This weekend the first Virginia Children’s Book Festival was held at Longwood University in Farmville, Virginia. A great time, enjoyed by everyone who came out on a rainy weekend! Major kudos to festival founders, Juanita Giles and Katie Snyder on bringing a phenomenal program to kids and families in rural Virginia.
On Saturday, I joined these smart and funny women: Liz Magill, Meg Medina, and Deb Stone for a panel discussion about empowering girls through children’s literature. We had a blast and could have kept discussing and sharing with our fantastic audience for the rest of the day, for real.
There’s a lot of cautionary talk among writers, teachers, and librarians about labeling books as “books for girls” and “books for boys.” I agree that great stories are great stories in the same way that I think that folks who try to shame adults out of reading young adult or children’s literature are ignorant of the power, humor, and great storytelling in children’s literature. Honestly, I can’t think of a single good reason why anyone should be deprived of the joy of falling for any book that calls to them.
Still. There IS an important role that children’s literature can play in talking with girls about being girls, about being themselves and loving themselves. (Kelly Jensen over at Stacked has nicely articulated the importance of writing for girls. Start here: Why Talking About Girl Reading Matters.)
So anyway, back to our Farmville panel about girls. Meg and I shared some of our favorite titles from the last four years of running our blog, Girls of Summer. This is a project we adore because it binds us in friendship, binds us to our daughters, and to the community we both love, Richmond, Virginia.
One of my favorite all-time books is Mr. and Mrs. God in the Creation Kitchen by Nancy Wood, illustrated by Timothy Basil Ering. We featured this picture book on Girls of Summer two summers ago and also posted an interview with Candlewick Publisher, Karen Lotz (my heart), who reminisced about working with the late Nancy Wood (who often spoke to ravens and, therefore, she also is my heart though we never met. I’ll hold the topic of talking with Corvids is for another day). Timothy Ering joined us on Girls of Summer, too, to share about how awesome it was to draw Mrs. God. (He was at Longwood this weekend, too!)
During our empowering girls panel, while talking about Mr. and Mrs. God, the discussion turned to how natural it is to seek out images of God to help us better understand the divine and ourselves. I said that, in fact, the Bible gives us many different images of God – masculine, feminine, and beyond. I selected Mr. and Mrs. God for Girls of Summer simply put because God is the ultimate strong girl.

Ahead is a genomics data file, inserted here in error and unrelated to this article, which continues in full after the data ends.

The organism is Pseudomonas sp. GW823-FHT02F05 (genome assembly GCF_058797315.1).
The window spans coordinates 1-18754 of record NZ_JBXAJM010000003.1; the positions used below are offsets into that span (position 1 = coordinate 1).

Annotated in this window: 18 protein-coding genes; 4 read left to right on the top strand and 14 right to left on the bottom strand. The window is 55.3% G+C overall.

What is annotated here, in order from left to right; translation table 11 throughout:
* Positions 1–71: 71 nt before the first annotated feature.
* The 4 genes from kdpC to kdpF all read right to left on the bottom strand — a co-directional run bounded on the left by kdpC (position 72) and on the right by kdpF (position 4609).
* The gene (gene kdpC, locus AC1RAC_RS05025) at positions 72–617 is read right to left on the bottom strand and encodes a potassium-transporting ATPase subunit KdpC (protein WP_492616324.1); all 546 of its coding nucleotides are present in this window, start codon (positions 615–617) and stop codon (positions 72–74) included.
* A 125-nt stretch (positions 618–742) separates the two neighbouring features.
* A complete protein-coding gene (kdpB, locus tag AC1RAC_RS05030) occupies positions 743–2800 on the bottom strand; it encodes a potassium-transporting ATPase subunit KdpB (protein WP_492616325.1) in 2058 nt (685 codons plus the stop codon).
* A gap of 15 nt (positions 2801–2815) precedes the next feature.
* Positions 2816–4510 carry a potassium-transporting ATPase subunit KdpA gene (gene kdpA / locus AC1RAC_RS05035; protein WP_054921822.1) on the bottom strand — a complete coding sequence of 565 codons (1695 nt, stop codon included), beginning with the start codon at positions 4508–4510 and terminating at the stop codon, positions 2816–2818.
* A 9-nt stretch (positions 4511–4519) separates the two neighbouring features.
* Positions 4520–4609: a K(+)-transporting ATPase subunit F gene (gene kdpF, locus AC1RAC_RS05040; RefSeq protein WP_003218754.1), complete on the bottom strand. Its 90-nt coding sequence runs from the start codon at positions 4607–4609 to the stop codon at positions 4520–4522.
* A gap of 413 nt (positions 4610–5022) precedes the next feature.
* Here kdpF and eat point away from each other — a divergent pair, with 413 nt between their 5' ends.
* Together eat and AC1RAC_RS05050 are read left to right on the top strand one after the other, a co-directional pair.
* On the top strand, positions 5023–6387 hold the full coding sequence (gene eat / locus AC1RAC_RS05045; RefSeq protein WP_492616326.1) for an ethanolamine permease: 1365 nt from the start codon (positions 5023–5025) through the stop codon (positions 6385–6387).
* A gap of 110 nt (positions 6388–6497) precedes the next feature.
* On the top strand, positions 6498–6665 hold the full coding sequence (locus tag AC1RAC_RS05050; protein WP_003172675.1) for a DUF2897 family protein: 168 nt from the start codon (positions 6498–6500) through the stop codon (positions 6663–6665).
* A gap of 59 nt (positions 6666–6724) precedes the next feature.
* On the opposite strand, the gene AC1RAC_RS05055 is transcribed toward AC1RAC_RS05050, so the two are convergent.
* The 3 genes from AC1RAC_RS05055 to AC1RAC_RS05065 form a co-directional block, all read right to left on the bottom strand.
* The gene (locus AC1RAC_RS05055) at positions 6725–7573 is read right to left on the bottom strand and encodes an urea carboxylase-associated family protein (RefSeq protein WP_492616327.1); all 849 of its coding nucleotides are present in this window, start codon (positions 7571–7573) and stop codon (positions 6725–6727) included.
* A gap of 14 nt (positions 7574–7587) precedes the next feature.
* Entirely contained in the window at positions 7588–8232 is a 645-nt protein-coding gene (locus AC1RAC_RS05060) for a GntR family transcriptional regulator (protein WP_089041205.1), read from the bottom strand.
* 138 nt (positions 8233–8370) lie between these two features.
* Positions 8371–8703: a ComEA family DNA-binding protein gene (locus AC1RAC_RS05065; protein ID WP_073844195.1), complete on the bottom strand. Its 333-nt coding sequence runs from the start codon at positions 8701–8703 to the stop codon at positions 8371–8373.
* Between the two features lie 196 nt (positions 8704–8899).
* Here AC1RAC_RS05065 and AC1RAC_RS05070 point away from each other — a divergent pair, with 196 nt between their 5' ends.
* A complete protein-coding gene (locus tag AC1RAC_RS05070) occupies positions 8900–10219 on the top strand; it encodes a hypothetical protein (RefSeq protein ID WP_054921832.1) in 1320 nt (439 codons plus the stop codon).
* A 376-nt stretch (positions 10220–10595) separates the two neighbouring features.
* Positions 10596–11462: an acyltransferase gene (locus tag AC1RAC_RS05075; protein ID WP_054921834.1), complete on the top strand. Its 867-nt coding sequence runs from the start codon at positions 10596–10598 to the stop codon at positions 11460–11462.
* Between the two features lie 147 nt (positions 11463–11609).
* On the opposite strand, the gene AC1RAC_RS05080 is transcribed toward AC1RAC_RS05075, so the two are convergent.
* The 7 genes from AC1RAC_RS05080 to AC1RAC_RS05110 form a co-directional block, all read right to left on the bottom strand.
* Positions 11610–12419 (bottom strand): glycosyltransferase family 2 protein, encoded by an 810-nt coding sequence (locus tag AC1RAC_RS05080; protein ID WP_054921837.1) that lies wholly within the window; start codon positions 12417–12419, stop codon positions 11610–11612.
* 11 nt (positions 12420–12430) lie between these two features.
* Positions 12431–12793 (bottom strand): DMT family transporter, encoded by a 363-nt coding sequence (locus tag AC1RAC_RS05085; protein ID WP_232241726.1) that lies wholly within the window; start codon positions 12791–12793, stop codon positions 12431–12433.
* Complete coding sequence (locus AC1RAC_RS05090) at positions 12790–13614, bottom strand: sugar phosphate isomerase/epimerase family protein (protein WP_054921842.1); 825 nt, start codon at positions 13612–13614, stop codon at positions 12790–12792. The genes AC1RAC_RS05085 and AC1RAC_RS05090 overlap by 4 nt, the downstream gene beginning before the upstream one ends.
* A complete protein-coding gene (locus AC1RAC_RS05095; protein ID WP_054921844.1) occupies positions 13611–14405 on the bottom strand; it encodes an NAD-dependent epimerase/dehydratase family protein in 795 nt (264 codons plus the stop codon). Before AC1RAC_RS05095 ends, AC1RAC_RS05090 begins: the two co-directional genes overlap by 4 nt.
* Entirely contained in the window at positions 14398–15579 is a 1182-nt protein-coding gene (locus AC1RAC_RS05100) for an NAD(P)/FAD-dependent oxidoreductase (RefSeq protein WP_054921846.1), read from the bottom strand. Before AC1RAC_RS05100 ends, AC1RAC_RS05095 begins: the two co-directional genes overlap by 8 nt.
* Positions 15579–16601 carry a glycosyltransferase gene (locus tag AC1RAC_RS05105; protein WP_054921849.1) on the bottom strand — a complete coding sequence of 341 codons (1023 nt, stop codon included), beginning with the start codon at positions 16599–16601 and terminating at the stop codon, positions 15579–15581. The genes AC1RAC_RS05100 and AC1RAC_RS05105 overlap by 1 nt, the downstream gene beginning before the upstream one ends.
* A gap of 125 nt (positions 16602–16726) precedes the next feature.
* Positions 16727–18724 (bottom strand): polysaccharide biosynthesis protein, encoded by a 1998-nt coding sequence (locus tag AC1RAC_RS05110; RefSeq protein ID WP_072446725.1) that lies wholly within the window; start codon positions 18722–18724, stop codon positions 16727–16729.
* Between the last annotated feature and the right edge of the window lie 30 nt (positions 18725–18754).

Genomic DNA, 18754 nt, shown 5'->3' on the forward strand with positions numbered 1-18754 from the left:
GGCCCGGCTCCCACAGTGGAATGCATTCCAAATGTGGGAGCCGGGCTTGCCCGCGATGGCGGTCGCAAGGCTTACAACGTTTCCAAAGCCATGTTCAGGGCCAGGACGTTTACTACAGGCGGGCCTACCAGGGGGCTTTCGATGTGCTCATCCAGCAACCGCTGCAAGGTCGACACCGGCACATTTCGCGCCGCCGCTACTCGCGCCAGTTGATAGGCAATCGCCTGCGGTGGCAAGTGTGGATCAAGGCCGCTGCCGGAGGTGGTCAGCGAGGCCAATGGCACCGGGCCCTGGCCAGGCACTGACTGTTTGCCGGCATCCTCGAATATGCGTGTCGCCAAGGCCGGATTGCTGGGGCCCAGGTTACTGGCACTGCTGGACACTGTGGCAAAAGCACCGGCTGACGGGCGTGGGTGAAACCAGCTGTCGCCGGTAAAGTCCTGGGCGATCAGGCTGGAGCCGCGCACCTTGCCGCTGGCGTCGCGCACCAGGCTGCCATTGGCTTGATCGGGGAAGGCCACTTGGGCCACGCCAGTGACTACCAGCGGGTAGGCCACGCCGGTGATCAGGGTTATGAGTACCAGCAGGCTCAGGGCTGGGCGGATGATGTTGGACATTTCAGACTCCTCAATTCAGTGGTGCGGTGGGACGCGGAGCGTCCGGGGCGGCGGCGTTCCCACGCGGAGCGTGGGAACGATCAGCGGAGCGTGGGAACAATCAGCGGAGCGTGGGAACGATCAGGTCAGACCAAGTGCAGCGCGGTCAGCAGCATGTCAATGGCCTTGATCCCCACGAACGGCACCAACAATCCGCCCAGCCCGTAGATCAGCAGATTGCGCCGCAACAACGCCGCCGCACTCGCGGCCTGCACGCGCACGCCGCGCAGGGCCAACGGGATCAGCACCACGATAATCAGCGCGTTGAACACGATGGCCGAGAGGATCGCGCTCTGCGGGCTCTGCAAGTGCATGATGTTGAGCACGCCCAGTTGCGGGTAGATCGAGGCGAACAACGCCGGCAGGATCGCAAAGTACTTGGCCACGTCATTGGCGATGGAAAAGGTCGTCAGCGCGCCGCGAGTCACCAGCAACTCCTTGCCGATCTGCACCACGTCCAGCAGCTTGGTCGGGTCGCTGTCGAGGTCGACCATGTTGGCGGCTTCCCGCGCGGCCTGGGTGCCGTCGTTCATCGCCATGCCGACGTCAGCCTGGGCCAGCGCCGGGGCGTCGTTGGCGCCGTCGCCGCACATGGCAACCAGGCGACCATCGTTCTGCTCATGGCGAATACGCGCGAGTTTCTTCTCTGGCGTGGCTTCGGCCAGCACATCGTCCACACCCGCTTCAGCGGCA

Exploring God as feminine and masculine and more, that God cannot be defined or confined by gender, that our gender identity is but one part of the divine whole – maybe gives us a starting point for loving ourselves for who we are. Whoever we are.
Anyway, on Saturday, I did say that the Bible shows us God as a mother hen. Lots of shocked looks on that one y’all but here you go, a round-up (yes a list!) of a few of my favorite allegorical images of God with references so you can look it up and put a bird on it. The translation I use here is the New International Version.
- Psalm 23:1 (God as a Shepherd) “The Lord is my shepherd; I lack nothing.”
- Matthew 23:37 (Jesus as a Mother Hen) “Jerusalem, Jerusalem, you who kill the prophets and stone those sent to you, how often I have longed to gather your children together, as a hen gathers her chicks under her wings, and you were not willing.”
- Hosea 13:8 (God as a Mama Bear) “Like a bear robbed of her cubs, I will attack them and rip them open; like a lion I will devour them—a wild animal will tear them apart.”
- Psalm 131:2: (God as a Mother) But I have calmed and quieted myself, I am like a weaned child with its mother; like a weaned child I am content.
- Luke 13:20-21 (God compared to a woman making bread) “Again he asked, “What shall I compare the kingdom of God to? It is like yeast that a woman took and mixed into about sixty pounds of flour until it worked all through the dough.”
- Deuteronomy 32:11 (God as an Eagle) “Like an eagle that stirs up its nest and hovers over its young, that spreads its wings to catch them and carries them aloft.”
- Job 38:28-30 (God as Mother and Father) “Does the rain have a father? Who fathers the drops of dew?From whose womb comes the ice? Who gives birth to the frost from the heavens when the waters become hard as stone, when the surface of the deep is frozen?”
- John 1:1 (God as The Word)”In the beginning was the Word, and the Word was with God, and the Word was God.”
- Lastly, some assurance that, in fact, there are horses in heaven and that they look like Albert. Revelation 19:11 “Then I saw heaven opened, and behold, a white horse!”
Resources for More Exploring
Women’s Ordination Conference
Over the Moon: Where the Divine Feminine Comes to Party (Thanks, Liz, for this one!)
Judges, Rebels, Disciples (My interview with Kristin Swenson, author of Bible Babel, on women in the Bible at Faith in Richmond)